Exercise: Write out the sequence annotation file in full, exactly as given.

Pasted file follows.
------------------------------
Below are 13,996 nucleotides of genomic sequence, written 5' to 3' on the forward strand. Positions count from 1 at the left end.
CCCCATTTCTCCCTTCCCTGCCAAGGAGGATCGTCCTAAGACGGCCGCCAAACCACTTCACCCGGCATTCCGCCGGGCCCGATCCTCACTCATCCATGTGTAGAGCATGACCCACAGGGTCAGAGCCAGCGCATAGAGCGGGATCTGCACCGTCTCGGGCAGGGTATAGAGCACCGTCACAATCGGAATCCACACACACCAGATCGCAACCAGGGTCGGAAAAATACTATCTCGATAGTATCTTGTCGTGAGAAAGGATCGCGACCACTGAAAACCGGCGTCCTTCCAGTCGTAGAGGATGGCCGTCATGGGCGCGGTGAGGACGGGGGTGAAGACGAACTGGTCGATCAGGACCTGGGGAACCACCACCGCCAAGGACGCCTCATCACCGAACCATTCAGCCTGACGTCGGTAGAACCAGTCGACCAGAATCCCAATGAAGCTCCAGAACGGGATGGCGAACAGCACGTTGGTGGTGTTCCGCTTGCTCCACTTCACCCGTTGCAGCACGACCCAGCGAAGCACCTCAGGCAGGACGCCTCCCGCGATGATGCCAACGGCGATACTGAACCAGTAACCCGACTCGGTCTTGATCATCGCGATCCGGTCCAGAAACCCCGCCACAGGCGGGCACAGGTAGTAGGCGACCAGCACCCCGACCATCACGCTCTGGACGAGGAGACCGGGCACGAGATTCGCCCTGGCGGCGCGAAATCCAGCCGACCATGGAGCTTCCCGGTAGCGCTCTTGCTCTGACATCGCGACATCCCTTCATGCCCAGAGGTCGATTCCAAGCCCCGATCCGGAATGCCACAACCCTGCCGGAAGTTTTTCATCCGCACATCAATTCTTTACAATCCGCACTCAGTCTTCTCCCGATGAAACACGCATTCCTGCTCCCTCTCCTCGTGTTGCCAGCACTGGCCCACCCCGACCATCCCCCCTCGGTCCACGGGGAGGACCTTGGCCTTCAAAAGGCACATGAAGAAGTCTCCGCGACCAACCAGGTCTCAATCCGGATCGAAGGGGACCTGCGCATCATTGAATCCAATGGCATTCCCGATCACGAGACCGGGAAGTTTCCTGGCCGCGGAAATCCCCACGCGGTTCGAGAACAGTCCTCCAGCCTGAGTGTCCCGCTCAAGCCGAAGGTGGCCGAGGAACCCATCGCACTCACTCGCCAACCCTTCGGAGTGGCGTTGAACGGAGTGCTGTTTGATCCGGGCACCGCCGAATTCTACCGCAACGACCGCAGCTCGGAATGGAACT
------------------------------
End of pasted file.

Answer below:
Below are 13,996 nucleotides of genomic sequence, written 5' to 3' on the forward strand. Positions count from 1 at the left end.
CCCCATTTCTCCCTTCCCTGCCAAGGAGGATCGTCCTAAGACGGCCGCCAAACCACTTCACCCGGCATTCCGCCGGGCCCGATCCTCACTCATCCATGTGTAGAGCATGACCCACAGGGTCAGAGCCAGCGCATAGAGCGGGATCTGCACCGTCTCGGGCAGGGTATAGAGCACCGTCACAATCGGAATCCACACACACCAGATCGCAACCAGGGTCGGAAAAATACTATCTCGATAGTATCTTGTCGTGAGAAAGGATCGCGACCACTGAAAACCGGCGTCCTTCCAGTCGTAGAGGATGGCCGTCATGGGCGCGGTGAGGACGGGGGTGAAGACGAACTGGTCGATCAGGACCTGGGGAACCACCACCGCCAAGGACGCCTCATCACCGAACCATTCAGCCTGACGTCGGTAGAACCAGTCGACCAGAATCCCAATGAAGCTCCAGAACGGGATGGCGAACAGCACGTTGGTGGTGTTCCGCTTGCTCCACTTCACCCGTTGCAGCACGACCCAGCGAAGCACCTCAGGCAGGACGCCTCCCGCGATGATGCCAACGGCGATACTGAACCAGTAACCCGACTCGGTCTTGATCATCGCGATCCGGTCCAGAAACCCCGCCACAGGCGGGCACAGGTAGTAGGCGACCAGCACCCCGACCATCACGCTCTGGACGAGGAGACCGGGCACGAGATTCGCCCTGGCGGCGCGAAATCCAGCCGACCATGGAGCTTCCCGGTAGCGCTCTTGCTCTGACATCGCGACATCCCTTCATGCCCAGAGGTCGATTCCAAGCCCCGATCCGGAATGCCACAACCCTGCCGGAAGTTTTTCATCCGCACATCAATTCTTTACAATCCGCACTCAGTCTTCTCCCGATGAAACACGCATTCCTGCTCCCTCTCCTCGTGTTGCCAGCACTGGCCCACCCCGACCATCCCCCCTCGGTCCACGGGGAGGACCTTGGCCTTCAAAAGGCACATGAAGAAGTCTCCGCGACCAACCAGGTCTCAATCCGGATCGAAGGGGACCTGCGCATCATTGAATCCAATGGCATTCCCGATCACGAGACCGGGAAGTTTCCTGGCCGCGGAAATCCCCACGCGGTTCGAGAACAGTCCTCCAGCCTGAGTGTCCCGCTCAAGCCGAAGGTGGCCGAGGAACCCATCGCACTCACTCGCCAACCCTTCGGAGTGGCGTTGAACGGAGTGCTGTTTGATCCGGGCACCGCCGAATTCTACCGCAACGACCGCAGCTCGGAATGGAACT